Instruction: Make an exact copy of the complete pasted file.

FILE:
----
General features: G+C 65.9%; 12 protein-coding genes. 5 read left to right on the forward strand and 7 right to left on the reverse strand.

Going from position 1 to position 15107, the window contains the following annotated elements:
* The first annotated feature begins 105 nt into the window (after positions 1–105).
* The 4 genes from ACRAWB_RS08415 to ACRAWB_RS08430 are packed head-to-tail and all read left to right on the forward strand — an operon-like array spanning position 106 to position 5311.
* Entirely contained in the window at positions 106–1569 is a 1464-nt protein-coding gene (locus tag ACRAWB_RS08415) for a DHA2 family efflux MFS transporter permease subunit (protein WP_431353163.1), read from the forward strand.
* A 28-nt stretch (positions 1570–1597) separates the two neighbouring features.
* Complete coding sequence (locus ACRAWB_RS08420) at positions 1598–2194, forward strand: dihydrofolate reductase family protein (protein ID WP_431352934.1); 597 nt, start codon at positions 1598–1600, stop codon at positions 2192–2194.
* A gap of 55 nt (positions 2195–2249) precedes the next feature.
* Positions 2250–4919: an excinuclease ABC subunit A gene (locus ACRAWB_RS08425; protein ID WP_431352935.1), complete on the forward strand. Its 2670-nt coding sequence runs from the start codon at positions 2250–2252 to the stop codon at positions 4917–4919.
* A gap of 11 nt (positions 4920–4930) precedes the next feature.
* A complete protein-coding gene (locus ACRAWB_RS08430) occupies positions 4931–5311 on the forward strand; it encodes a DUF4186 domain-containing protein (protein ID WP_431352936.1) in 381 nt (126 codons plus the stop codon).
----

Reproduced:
General features: G+C 65.9%; 12 protein-coding genes. 5 read left to right on the forward strand and 7 right to left on the reverse strand.

Going from position 1 to position 15107, the window contains the following annotated elements:
* The first annotated feature begins 105 nt into the window (after positions 1–105).
* The 4 genes from ACRAWB_RS08415 to ACRAWB_RS08430 are packed head-to-tail and all read left to right on the forward strand — an operon-like array spanning position 106 to position 5311.
* Entirely contained in the window at positions 106–1569 is a 1464-nt protein-coding gene (locus tag ACRAWB_RS08415) for a DHA2 family efflux MFS transporter permease subunit (protein WP_431353163.1), read from the forward strand.
* A 28-nt stretch (positions 1570–1597) separates the two neighbouring features.
* Complete coding sequence (locus ACRAWB_RS08420) at positions 1598–2194, forward strand: dihydrofolate reductase family protein (protein ID WP_431352934.1); 597 nt, start codon at positions 1598–1600, stop codon at positions 2192–2194.
* A gap of 55 nt (positions 2195–2249) precedes the next feature.
* Positions 2250–4919: an excinuclease ABC subunit A gene (locus ACRAWB_RS08425; protein ID WP_431352935.1), complete on the forward strand. Its 2670-nt coding sequence runs from the start codon at positions 2250–2252 to the stop codon at positions 4917–4919.
* A gap of 11 nt (positions 4920–4930) precedes the next feature.
* A complete protein-coding gene (locus ACRAWB_RS08430) occupies positions 4931–5311 on the forward strand; it encodes a DUF4186 domain-containing protein (protein ID WP_431352936.1) in 381 nt (126 codons plus the stop codon).